Report: Iran Building Large Military Base near Syria-Iraq Border

Iranian soldiers march during a military parade as they mark the country's annual army day in Tehran, on April 18, 2019. - Iran's President Hassan Rouhani called on Middle East states on April 18 to "drive back Zionism", in an Army Day tirade against the Islamic republic's archfoe Israel. Speaking …
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TEL AVIV — Iran is constructing a new military facility in Syria that can house thousands of soldiers, Fox News reported, citing multiple Western intelligence sources.

The base, called Imam Ali, is located near the Syria-Iraq border, and its construction is being overseen by the Quds Force, the elite branch of Iran’s Islamic Revolutionary Guard Corps.

Images from Israeli satellite company ImageSat show five newly constructed buildings for housing precision-guided missiles. Iranian construction also appears on a new border crossing near the existing al-Qaim border crossing with Iraq.

Other structures include ten additional storehouses, security posts and revetments, the satellite firm said.

According to the firm’s analysts, the base can become operational once construction is completed over the next few months.

Defense experts told Fox that this is the first time Iran is building a base of this scale from scratch in Syria.

The new Iranian compound is less than 200 miles away from a U.S. military installation in neighboring Iraq.

(ImageSat International via Fox News)

In recent years, Israel has conducted dozens of airstrikes against Iranian military facilities in a bid to prevent precision-guided missiles from ending up in the hands of Tehran’s terror proxy, Hezbollah.

Prime Minister Benjamin Netanyahu last week accused Iran and Hezbollah of building a missile-production program in Lebanon.

“We are determined to eliminate this dangerous project,” he said. “The aim of the publication today is to convey a message that we will not sit by and allow our enemies to arm themselves with deadly weapons directed at us.”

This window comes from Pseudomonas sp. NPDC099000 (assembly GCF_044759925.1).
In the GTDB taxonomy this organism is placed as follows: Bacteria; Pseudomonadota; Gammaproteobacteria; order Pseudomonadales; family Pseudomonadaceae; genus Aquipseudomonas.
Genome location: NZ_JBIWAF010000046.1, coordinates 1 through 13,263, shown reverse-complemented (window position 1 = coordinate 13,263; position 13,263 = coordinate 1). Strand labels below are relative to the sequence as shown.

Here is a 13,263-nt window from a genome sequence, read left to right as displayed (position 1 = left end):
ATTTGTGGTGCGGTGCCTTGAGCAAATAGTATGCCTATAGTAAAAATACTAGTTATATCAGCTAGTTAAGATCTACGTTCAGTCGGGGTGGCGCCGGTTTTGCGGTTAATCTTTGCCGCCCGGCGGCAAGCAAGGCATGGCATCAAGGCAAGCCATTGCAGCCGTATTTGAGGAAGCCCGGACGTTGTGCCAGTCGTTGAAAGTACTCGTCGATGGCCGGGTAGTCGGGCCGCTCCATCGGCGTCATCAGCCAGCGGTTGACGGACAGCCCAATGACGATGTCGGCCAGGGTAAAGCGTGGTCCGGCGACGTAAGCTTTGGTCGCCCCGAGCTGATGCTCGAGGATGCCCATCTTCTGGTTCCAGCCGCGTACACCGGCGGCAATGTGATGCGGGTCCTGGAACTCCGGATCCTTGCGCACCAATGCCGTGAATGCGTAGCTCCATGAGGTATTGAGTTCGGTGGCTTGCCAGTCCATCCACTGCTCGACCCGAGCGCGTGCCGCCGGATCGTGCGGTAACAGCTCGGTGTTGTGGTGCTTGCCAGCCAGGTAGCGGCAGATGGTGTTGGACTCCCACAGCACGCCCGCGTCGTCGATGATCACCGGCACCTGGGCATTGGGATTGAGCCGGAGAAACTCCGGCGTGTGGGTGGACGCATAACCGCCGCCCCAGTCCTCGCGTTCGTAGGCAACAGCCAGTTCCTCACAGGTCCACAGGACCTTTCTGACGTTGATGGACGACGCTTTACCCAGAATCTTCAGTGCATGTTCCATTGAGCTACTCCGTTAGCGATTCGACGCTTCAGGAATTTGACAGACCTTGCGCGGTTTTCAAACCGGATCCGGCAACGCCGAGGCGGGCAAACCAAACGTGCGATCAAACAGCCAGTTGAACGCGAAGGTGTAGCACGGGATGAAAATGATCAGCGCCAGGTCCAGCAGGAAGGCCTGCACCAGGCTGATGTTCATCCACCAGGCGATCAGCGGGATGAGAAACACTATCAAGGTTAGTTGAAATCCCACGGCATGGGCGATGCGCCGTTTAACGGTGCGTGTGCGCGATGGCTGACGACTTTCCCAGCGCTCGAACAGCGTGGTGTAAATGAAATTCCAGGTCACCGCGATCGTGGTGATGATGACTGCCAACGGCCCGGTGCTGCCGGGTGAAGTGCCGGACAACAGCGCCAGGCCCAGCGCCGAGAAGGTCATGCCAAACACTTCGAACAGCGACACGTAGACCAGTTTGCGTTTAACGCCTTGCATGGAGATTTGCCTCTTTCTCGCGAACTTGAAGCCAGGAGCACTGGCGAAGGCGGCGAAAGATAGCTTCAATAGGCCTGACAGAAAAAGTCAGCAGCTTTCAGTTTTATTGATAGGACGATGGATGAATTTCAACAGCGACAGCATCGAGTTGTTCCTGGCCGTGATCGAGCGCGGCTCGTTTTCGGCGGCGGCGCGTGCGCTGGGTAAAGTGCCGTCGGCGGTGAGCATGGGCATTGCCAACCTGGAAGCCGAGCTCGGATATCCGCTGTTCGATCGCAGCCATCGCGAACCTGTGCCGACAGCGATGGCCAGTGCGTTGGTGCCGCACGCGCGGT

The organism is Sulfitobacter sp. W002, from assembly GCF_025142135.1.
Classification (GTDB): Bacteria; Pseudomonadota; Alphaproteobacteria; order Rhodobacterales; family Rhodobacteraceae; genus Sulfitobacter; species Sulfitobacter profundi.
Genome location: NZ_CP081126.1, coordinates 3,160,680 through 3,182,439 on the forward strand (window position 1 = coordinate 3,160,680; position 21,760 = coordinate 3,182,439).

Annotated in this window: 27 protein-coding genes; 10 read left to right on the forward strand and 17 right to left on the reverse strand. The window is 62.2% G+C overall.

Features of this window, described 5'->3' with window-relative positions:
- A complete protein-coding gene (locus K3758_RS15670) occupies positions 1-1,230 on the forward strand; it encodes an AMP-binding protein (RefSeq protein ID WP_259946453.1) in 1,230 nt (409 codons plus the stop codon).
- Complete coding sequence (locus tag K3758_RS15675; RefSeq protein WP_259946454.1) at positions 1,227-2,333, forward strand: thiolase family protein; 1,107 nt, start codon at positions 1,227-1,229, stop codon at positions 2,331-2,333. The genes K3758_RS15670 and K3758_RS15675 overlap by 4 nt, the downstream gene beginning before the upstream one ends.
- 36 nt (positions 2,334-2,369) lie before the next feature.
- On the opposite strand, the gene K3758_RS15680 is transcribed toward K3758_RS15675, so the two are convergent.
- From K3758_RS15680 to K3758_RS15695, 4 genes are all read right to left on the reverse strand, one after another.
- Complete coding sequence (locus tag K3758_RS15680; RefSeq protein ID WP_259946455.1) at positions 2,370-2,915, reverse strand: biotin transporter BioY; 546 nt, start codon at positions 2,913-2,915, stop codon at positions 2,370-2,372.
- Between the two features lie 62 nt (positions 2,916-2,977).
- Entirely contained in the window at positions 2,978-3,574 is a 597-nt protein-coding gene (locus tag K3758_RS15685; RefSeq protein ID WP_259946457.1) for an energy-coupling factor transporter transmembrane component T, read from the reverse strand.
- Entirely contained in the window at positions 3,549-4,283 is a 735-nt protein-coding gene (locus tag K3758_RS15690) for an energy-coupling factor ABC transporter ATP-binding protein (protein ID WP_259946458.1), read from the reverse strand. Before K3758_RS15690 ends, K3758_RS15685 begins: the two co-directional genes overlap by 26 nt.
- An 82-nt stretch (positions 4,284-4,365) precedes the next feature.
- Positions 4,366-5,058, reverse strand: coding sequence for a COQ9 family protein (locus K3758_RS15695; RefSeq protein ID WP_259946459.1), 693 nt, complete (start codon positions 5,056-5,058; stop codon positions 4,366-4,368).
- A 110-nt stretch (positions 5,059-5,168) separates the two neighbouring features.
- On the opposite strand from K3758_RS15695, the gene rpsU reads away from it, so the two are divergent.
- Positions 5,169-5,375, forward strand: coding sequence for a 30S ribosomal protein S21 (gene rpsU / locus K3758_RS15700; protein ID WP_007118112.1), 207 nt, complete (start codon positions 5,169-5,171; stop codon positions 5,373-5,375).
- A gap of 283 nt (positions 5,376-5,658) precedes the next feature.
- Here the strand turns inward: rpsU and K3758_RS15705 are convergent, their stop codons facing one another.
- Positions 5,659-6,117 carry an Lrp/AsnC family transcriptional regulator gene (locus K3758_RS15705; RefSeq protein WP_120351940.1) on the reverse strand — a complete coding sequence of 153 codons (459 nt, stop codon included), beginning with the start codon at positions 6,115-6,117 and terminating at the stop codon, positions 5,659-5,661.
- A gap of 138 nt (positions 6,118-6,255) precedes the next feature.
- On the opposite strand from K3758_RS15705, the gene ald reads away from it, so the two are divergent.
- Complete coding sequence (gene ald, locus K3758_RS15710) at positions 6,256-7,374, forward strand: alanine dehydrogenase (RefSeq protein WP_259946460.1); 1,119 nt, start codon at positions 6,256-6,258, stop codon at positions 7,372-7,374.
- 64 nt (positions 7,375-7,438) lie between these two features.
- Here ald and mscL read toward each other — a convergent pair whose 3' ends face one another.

On Tuesday, the IDF announced that it had identified a facility in southern Lebanon for the conversion and manufacture of precision-guided missiles being used by Hezbollah in partnership with Iran.

The compound, located near the town of Nabi Sheet in the Bekaa Valley in Lebanon, was established in 2013 by Iran and Hezbollah for weapons manufacturing, the army said in a statement, with the intention of turning crude projectiles into longer-range missiles with a range of over 100 kilometers (62 miles) and a strike radius of 10 meters.

“This facility is of superior importance to the Hezbollah precision-missile project, which is why Hezbollah, in fear of strikes, evacuated precious and unique equipment from the compound to civilian locations in Beirut,” the military said.

Iran is responsible for providing special machinery and training production operators, the IDF said.

The announcement comes after an alleged Israeli drone attack on a Hezbollah stronghold in Beirut reportedly set back the Iran-backed terror group’s precision missile project by a year.

IDF spokesman Jonathan Conricus said it would not be long before the army would expose another of Hezbollah leader Hassan Nasrallah’s “lies.”

On Saturday, Nasrallah claimed that there were no precision missile facilities in Lebanon.

“We do not have precision missile factories. This is a lie and a pretext that [Prime Minister Benjamin] Netanyahu is adopting to carry out aggression,” Nasrallah said.

Of the terror group’s estimated 150,000 missiles, only several dozen are precision-guided.

The IDF said the uncovered factory is divided into motor production, quality assurance, manufacturing of explosives for warheads and logistics.

Iran is believed to have changed tactics by setting up weapons factories in Lebanon instead of smuggling weapons into Syria and risking Israeli airstrikes.

On Sunday, Hezbollah fired several anti-tank guided missiles at an army base and struck a military APC in northern Israel in an apparent reprisal for an Israeli attack in Syria that saw two of the terror group’s operatives killed. No one was harmed in the attack.

Israel retaliated by firing at around a hundred Hezbollah targets inside Lebanon.

According to an Israeli TV report, Israel was ready to launch a large-scale military campaign aimed at destroying Hezbollah’s precision missile system in Lebanon, but decided against it because no soldiers were hurt in Sunday’s attack.

“The fact that [Hezbollah leader Hassan] Nasrallah missed and didn’t kill any Israelis saved Hezbollah from the destruction of its precision missile program,” an IDF source was quoted by Channel 12 as saying. “The planes were already in the air.”

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